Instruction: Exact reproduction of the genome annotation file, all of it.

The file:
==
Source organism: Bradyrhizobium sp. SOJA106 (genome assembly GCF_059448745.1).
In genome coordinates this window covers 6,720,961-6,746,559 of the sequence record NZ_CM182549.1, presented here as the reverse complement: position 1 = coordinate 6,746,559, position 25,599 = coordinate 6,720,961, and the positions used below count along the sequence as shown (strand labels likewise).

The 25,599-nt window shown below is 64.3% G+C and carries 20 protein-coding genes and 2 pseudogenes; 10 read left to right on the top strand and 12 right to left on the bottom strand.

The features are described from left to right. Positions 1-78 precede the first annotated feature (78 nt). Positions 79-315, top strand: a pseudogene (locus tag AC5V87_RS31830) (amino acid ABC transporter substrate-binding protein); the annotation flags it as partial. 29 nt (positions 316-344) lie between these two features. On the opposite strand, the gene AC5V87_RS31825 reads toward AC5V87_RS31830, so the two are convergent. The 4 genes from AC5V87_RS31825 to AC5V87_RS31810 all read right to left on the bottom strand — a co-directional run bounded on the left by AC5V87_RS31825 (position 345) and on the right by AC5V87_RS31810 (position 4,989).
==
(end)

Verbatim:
Source organism: Bradyrhizobium sp. SOJA106 (genome assembly GCF_059448745.1).
In genome coordinates this window covers 6,720,961-6,746,559 of the sequence record NZ_CM182549.1, presented here as the reverse complement: position 1 = coordinate 6,746,559, position 25,599 = coordinate 6,720,961, and the positions used below count along the sequence as shown (strand labels likewise).

The 25,599-nt window shown below is 64.3% G+C and carries 20 protein-coding genes and 2 pseudogenes; 10 read left to right on the top strand and 12 right to left on the bottom strand.

The features are described from left to right. Positions 1-78 precede the first annotated feature (78 nt). Positions 79-315, top strand: a pseudogene (locus tag AC5V87_RS31830) (amino acid ABC transporter substrate-binding protein); the annotation flags it as partial. 29 nt (positions 316-344) lie between these two features. On the opposite strand, the gene AC5V87_RS31825 reads toward AC5V87_RS31830, so the two are convergent. The 4 genes from AC5V87_RS31825 to AC5V87_RS31810 all read right to left on the bottom strand — a co-directional run bounded on the left by AC5V87_RS31825 (position 345) and on the right by AC5V87_RS31810 (position 4,989).